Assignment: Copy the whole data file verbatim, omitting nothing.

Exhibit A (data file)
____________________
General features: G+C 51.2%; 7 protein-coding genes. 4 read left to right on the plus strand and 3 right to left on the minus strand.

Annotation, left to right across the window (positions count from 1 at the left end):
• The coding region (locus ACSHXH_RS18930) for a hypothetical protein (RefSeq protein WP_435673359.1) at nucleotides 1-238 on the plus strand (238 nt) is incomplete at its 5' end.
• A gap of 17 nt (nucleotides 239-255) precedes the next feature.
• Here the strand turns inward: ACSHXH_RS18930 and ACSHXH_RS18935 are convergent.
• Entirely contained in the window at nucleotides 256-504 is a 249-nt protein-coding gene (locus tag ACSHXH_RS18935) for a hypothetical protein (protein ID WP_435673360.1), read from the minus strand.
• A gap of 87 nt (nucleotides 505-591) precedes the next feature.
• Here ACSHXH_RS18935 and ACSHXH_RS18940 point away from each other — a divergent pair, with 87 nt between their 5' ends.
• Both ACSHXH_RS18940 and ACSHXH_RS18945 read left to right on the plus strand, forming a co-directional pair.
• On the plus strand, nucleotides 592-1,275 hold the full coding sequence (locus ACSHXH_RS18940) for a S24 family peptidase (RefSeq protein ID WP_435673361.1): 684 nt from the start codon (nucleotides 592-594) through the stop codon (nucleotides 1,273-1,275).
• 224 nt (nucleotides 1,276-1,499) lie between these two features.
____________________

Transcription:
General features: G+C 51.2%; 7 protein-coding genes. 4 read left to right on the plus strand and 3 right to left on the minus strand.

Annotation, left to right across the window (positions count from 1 at the left end):
• The coding region (locus ACSHXH_RS18930) for a hypothetical protein (RefSeq protein WP_435673359.1) at nucleotides 1-238 on the plus strand (238 nt) is incomplete at its 5' end.
• A gap of 17 nt (nucleotides 239-255) precedes the next feature.
• Here the strand turns inward: ACSHXH_RS18930 and ACSHXH_RS18935 are convergent.
• Entirely contained in the window at nucleotides 256-504 is a 249-nt protein-coding gene (locus tag ACSHXH_RS18935) for a hypothetical protein (protein ID WP_435673360.1), read from the minus strand.
• A gap of 87 nt (nucleotides 505-591) precedes the next feature.
• Here ACSHXH_RS18935 and ACSHXH_RS18940 point away from each other — a divergent pair, with 87 nt between their 5' ends.
• Both ACSHXH_RS18940 and ACSHXH_RS18945 read left to right on the plus strand, forming a co-directional pair.
• On the plus strand, nucleotides 592-1,275 hold the full coding sequence (locus ACSHXH_RS18940) for a S24 family peptidase (RefSeq protein ID WP_435673361.1): 684 nt from the start codon (nucleotides 592-594) through the stop codon (nucleotides 1,273-1,275).
• 224 nt (nucleotides 1,276-1,499) lie between these two features.